More than 1,000 people who have worked for the Archdiocese of Seattle in Washington state have been targeted in a nationwide IRS tax scam.
The Catholic News Service
reported that the victims, who are current and former employees and volunteers of the archdiocese, are among thousands of people across the country who have lost more than $1 million in the scheme.
which has been going on for months, involves people posing as IRS agents and calling people out of the blue to inform them that they owe taxes.
The scam artists warn the victims that unless they pay their outstanding taxes immediately by prepaid debit card or wire transfer, they will either be arrested, deported, or have their business confiscated.
The fraudsters are so sophisticated that they even have false IRS badge numbers, and often know the last four digits of a victim’s Social Security number. They also have spoof IRS toll-free numbers on caller ID and follow up with fake IRS emails.
Seattle Archbishop Peter Sartain said staff, volunteers, and former workers had been caught up in the scam, but did not know how their information was obtained by the perpetrators.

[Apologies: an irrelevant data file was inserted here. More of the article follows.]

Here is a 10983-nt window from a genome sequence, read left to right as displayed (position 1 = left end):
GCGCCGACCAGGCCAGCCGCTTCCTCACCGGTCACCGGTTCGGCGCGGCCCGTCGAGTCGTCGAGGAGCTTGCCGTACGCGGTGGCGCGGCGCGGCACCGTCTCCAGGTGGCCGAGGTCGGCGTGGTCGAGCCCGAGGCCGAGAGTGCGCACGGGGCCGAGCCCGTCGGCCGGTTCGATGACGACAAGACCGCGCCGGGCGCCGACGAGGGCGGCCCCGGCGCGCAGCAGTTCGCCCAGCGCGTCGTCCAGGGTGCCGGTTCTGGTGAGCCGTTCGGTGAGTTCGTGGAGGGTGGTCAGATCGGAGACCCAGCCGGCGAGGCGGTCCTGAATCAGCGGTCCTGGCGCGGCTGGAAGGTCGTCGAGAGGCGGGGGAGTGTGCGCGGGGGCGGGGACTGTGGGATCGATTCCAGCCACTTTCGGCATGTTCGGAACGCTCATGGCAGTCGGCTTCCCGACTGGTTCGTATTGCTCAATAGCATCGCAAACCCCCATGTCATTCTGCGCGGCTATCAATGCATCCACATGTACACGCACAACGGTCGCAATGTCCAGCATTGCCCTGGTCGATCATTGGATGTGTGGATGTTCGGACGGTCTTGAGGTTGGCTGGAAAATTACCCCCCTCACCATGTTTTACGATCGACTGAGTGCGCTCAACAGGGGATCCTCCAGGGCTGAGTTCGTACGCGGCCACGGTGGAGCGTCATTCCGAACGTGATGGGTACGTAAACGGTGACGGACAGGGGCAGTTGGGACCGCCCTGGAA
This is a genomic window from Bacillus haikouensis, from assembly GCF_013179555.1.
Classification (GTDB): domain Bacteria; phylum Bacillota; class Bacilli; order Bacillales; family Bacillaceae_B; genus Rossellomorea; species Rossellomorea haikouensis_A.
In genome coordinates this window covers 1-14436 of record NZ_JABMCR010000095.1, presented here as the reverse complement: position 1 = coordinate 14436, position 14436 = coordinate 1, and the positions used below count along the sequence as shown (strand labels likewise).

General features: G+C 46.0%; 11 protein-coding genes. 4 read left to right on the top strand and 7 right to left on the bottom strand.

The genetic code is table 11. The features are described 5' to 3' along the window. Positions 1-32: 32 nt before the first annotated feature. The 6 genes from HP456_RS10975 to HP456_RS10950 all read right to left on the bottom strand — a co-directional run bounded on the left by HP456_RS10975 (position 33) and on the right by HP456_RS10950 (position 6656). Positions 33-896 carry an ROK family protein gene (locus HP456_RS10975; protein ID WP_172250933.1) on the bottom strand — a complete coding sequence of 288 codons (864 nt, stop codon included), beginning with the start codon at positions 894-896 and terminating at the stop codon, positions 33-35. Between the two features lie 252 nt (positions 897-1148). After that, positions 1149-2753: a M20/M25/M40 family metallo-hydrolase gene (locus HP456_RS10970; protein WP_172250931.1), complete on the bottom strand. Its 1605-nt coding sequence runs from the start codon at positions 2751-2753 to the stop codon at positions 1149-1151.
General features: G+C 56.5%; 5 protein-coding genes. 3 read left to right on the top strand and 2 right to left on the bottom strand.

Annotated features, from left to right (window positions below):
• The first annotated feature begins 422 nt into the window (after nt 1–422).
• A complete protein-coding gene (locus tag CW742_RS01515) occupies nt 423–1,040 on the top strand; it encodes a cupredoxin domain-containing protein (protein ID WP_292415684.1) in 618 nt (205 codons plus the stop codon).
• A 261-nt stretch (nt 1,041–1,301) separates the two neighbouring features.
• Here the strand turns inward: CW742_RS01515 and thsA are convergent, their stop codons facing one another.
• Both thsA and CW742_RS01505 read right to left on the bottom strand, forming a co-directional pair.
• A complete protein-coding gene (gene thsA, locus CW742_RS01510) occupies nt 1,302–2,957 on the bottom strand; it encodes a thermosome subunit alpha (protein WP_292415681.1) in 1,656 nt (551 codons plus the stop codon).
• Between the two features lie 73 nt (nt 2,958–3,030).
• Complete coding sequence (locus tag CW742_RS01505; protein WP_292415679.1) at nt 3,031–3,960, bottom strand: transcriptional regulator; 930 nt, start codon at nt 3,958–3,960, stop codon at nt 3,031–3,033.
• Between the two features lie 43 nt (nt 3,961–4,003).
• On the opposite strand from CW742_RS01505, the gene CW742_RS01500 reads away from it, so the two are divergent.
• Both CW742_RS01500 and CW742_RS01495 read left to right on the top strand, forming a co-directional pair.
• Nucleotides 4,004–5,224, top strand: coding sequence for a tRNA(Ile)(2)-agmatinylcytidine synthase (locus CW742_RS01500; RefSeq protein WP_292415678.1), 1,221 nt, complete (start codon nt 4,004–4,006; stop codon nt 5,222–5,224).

"We simply do not know how the problem originated, whether from our systems within the archdiocese … or another outside source," he said.
Greg Magnoni, archdiocesan communications director, said the organization has hired forensics experts to work with the FBI and IRS investigators to track down the fraudsters.
"We’re co-operating with them to get to the bottom of this," he said. We’re doing all that we can to give people an idea of what steps have been taken so far and what steps they can take to protect themselves."
The IRS, which warned taxpayers about the scheme in an online video last year, said the agency never calls people to tell them they owe taxes, instead contacting them first by mail, and it doesn’t demand payment by wire or debit card.
U.S. individuals have two more weeks to pay their 2013 taxes by April 15.
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